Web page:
SACRAMENTO, Calif. (AP) — A larger panel of the 9th U.S. Circuit Court of Appeals on Monday again blocked California’s first-in-the-nation ban on for-profit private prisons and immigration detention facilities, finding that it is trumped by the federal government.
A three-judge appellate panel last year rejected the 2019 state law that would have phased out privately run immigration jails in California by 2028. The law would have undermined a key piece of the nation’s detention system for immigrants.
California Attorney General Rob Bonta had asked the larger appellate panel to reconsider a ruling. The law signed by Gov. Gavin Newsom was one of many efforts to limit California’s cooperation with the federal government as then-President Donald Trump imposed hardline policies on immigration enforcement. But the Biden administration continued the U.S. government’s opposition to the law on constitutional grounds.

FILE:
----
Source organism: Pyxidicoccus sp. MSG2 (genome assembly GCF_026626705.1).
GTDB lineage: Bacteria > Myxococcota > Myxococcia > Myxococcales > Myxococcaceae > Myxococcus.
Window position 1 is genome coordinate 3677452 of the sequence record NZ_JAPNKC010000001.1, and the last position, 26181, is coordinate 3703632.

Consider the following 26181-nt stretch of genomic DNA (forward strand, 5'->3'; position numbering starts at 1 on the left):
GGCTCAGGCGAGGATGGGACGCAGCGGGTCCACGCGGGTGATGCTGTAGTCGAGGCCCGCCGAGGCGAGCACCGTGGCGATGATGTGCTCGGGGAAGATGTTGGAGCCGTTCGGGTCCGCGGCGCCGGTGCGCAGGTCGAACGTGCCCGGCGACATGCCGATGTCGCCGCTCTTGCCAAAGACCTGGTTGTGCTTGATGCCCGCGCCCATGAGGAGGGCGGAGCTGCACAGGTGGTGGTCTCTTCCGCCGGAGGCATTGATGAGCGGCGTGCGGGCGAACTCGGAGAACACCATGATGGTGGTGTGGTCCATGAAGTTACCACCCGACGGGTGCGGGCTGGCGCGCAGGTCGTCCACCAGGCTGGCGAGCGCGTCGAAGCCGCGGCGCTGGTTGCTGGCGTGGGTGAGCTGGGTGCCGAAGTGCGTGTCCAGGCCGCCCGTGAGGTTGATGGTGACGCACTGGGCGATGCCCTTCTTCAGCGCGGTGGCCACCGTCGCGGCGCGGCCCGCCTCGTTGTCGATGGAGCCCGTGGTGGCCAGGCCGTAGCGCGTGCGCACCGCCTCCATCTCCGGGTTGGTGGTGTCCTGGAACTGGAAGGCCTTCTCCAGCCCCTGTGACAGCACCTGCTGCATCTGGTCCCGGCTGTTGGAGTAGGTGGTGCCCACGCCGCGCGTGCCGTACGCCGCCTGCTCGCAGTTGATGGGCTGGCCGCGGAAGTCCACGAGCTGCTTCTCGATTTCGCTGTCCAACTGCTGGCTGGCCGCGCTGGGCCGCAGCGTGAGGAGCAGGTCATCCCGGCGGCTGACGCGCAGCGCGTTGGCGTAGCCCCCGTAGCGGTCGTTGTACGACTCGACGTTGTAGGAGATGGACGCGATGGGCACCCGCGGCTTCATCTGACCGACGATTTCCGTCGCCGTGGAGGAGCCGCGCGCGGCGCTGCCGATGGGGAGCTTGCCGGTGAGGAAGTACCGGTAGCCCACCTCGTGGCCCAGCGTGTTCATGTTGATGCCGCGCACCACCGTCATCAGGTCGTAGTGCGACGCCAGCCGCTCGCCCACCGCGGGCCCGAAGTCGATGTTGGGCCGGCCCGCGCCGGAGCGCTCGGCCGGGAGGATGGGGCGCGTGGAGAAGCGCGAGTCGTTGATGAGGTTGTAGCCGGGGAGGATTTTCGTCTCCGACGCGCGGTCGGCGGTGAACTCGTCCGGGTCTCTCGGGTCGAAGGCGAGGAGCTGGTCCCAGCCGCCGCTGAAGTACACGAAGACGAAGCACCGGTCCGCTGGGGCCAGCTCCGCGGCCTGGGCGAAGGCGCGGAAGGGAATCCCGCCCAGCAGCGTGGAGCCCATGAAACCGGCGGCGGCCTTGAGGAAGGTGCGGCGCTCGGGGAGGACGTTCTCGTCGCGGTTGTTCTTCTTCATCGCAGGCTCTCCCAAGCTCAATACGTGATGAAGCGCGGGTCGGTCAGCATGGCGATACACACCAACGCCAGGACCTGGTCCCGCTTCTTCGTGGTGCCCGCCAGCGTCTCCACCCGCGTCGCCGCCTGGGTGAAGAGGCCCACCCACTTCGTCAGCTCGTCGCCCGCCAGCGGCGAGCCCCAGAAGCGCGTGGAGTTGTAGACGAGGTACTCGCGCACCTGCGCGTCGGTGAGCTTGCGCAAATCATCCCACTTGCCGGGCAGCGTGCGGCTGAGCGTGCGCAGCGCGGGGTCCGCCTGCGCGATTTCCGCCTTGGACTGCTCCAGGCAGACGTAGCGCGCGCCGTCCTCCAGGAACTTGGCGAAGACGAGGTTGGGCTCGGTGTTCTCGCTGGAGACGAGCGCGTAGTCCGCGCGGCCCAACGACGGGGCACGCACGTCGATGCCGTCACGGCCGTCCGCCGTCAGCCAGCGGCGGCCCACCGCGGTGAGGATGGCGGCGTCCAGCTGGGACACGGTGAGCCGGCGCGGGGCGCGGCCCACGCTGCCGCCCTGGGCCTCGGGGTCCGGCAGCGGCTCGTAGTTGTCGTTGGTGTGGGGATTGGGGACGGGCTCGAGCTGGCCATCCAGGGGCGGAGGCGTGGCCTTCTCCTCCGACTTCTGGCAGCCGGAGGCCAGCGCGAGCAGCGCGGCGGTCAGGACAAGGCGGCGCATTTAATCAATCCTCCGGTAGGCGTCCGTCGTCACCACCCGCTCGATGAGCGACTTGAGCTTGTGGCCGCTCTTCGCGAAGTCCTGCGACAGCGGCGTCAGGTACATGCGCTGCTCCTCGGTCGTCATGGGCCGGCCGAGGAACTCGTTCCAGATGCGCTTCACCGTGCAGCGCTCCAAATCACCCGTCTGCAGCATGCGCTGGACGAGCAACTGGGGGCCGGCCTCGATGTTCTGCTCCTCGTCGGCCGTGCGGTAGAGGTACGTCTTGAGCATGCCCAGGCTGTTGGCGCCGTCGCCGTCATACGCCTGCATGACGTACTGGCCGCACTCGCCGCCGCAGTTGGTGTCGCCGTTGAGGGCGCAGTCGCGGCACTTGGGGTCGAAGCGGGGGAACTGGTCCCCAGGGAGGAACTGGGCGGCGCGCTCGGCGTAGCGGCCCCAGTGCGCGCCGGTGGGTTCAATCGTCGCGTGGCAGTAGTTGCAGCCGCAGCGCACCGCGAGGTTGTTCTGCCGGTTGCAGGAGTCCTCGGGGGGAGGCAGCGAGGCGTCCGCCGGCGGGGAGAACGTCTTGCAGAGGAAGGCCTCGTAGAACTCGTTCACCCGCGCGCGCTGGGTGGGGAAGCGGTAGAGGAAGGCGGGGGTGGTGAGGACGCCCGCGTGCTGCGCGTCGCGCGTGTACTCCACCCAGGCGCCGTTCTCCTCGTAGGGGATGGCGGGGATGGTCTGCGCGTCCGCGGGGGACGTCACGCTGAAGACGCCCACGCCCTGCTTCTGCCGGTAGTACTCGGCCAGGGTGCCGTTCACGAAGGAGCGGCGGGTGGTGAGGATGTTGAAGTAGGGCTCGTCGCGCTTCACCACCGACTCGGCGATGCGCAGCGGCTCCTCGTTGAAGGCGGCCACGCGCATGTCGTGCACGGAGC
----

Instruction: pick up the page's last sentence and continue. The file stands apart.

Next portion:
The 11-member appellate panel said the state law is preempted by the federal government under the U.S. Constitution’s “supremacy clause.” It sent the case back to the trial court for a decision on other legal arguments. The Geo Group Inc., which operates two such facilities in California, sued to block the law. Neither Geo nor U.S. Immigration and Customs Enforcement immediately commented on the ruling.